Saturday, July 20, 2013

Fiona Sze-Lorrain, My Funeral Gondola

Sixteen Lines, Autumn 2010

In past autumns, I saw the world differently.

Swans looked graceful
because their bodies were white.

Crows were soothsayers—black
wings, black cries.

In those autumns, death was a small affair.
One leaf fell.

This autumn, death gets even smaller.

Leaves tilted by wind, into ashes of the earth.
Swans grew fatter,
dropping two or three feathers
into water.
Crows, mouthing air in bare elder trees.

Look: a long sundown.

No more black and white.

The second trade poetry collection from poet, translator and zheng harpist Fiona Sze-Lorrain is My Funeral Gondola (Honolulu HI: Mānoa Books/Berkeley CA: El León Literary Arts, 2013). There is an intriguing disconnect between her lines, akin to some of the work that has been done over the years in the Canadian ghazal (John Thompson, Andy Weaver, Phyllis Webb and Douglas Barbour, for example). The disconnect allows for her poems to exist as clearly between the lines as through them, allowing the collision of the occasional disconnect and pause to resonate new and unseen connections. Through My Funeral Gondola, Sze-Lorrain’s is an attention to lyric detail, to smallness, and some of the poems give the sheen of koans, providing directions and the occasional wisdom. She writes a series of meditations on history, perception, memory, loss, experience, departures, music and ancient distances. “Grief cannot be quarantined – it must / be a battle.” she writes, in “My Death,” one of the poems that make up the first section, “The Title Took Its Life.” Throughout this section, poems write from a sequence of dark triggers, with titles such as “Notes from My Funeral,” “My Death,” “My Melancholy,” “My Nudity” and “My Funeral Gondola,” as well as the section title poem, a thread that exists throughout the collection, into the succeeding two sections.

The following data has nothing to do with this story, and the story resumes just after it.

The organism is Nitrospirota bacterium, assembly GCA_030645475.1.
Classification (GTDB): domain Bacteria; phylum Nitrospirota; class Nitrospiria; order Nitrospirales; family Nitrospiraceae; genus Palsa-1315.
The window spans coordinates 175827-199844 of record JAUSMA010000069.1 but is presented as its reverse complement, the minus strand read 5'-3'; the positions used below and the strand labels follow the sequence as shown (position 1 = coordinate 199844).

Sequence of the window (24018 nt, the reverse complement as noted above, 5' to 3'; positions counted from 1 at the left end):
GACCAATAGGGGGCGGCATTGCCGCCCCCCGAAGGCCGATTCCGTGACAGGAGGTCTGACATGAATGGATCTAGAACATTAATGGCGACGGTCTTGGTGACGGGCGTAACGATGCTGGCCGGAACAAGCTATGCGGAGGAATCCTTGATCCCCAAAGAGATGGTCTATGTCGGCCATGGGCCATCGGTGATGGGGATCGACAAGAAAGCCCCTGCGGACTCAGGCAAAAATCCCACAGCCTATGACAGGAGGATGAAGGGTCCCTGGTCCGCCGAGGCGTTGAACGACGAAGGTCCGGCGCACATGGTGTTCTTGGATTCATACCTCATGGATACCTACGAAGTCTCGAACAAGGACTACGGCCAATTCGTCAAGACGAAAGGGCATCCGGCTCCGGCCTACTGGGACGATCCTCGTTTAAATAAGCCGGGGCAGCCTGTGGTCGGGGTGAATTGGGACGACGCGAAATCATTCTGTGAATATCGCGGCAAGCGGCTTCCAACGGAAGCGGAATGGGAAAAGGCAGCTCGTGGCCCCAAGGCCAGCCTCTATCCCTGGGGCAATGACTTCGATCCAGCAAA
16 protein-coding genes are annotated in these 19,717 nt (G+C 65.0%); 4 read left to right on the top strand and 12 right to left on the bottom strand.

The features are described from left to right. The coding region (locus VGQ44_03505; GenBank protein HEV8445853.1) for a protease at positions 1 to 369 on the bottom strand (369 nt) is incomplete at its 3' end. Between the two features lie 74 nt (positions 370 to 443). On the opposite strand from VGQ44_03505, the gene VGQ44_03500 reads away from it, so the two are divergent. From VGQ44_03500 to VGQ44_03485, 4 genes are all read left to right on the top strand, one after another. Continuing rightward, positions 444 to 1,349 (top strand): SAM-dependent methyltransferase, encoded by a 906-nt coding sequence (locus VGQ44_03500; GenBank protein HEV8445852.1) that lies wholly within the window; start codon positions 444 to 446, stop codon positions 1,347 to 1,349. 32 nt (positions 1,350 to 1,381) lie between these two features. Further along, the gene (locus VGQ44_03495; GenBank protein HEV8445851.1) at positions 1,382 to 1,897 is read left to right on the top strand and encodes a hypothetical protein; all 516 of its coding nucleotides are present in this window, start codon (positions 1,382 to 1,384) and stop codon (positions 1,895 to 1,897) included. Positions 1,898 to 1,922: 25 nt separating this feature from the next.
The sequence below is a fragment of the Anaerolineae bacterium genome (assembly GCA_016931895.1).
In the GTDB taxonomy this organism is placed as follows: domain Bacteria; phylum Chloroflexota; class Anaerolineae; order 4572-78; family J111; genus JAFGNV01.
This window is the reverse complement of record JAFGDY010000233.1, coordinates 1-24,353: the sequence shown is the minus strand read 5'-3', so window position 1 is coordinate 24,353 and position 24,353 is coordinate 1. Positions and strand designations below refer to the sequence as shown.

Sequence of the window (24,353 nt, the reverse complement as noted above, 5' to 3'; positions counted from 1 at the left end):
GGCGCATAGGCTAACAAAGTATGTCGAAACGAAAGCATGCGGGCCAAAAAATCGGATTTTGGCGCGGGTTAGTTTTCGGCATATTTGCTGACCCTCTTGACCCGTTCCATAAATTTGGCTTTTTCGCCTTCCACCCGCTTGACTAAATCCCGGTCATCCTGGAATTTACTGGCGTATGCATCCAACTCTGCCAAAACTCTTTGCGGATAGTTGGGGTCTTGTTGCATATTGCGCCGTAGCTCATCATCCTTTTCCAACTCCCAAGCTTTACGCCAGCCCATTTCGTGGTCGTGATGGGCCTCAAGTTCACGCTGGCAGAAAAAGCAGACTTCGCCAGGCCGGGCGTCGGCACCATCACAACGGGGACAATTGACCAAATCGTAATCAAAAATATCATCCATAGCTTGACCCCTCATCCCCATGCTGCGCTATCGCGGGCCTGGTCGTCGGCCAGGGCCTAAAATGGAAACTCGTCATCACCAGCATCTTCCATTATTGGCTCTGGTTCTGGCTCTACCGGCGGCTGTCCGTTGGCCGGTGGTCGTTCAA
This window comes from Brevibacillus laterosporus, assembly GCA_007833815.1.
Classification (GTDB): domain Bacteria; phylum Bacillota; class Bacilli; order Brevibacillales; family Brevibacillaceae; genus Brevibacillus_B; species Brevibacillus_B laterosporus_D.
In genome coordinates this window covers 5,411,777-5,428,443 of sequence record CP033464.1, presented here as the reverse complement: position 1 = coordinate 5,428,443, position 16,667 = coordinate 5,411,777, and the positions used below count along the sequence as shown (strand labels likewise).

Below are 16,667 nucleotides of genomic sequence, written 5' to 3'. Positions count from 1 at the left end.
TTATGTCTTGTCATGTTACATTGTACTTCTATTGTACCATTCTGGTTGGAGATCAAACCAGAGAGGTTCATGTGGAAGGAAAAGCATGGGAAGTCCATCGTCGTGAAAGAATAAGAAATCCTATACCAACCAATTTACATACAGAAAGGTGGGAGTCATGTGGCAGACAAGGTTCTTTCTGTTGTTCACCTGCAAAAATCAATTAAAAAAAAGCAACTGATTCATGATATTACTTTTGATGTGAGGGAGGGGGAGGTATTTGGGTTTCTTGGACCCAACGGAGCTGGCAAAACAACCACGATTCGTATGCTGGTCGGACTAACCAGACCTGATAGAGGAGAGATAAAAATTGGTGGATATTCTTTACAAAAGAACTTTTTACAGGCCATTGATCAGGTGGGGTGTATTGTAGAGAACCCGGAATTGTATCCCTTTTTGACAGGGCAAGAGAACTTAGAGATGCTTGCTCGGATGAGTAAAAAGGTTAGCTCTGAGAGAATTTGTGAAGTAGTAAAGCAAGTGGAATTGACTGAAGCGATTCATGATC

Japanese Wayang

First, smoke. The elders grope
into the theater. Like hidden

bronze mirrors, midnight lanterns
glow. I don’t ask

when the play begins. Ocher moths
over the whiteness

of the screen where trees clutch
the hungry rain, running

after wrong spirits. Someone is making
room for the wind. Inexplicable,

long fingers of light drag up a torn
hero. Self by self, he steals

away from his body. Gamelan enters:
the neighborly dark

roams. Watch the shadows, not
the puppets.

Her voice is an authoritative one, and yet one that wishes not to be the only authority, exploring uncomfortable spaces and dark thoughts. Perhaps not entirely a darkness throughout the collection, there is certainly an unsettledness, highlighted through such as the first line of the poem “François Dead,” that reads, “Without improvisation, we empty the drawers.” There is a curious restraint in her densely-packed poems that highlight just how deliberately each word is placed, and yet, there is no simple way to discuss the poems. The final poem, “Return to Self,” is very much a poem of sentences, focusing the strength of her lines into self-contained sentence-stanzas in the most appealing way, nearly a lyric cousin to works by Lisa Robertson. I can’t tell if the subtitle, “not in order of appearance,” allows a clarity into the poem, or weakens it, somehow; perhaps, somehow, it manages both. The piece opens:

The whiteness of this page can’t appease my hurt.

In the Letter to His Father, Kafka wrote about Hermann’s threat, I’ll tear you apart like a fish. Writers copied it in their diaries.

My sister accepts her ordainment with joy. She learns that we are traditions, we will die. I believe in myths and write love letters with leaves.

Last night is always more poetic than last year.

A colleague plants sadness in her head. To continue her dark novels, to cry with her mouth gagged.

My government is eager to give me two passports.

No comments: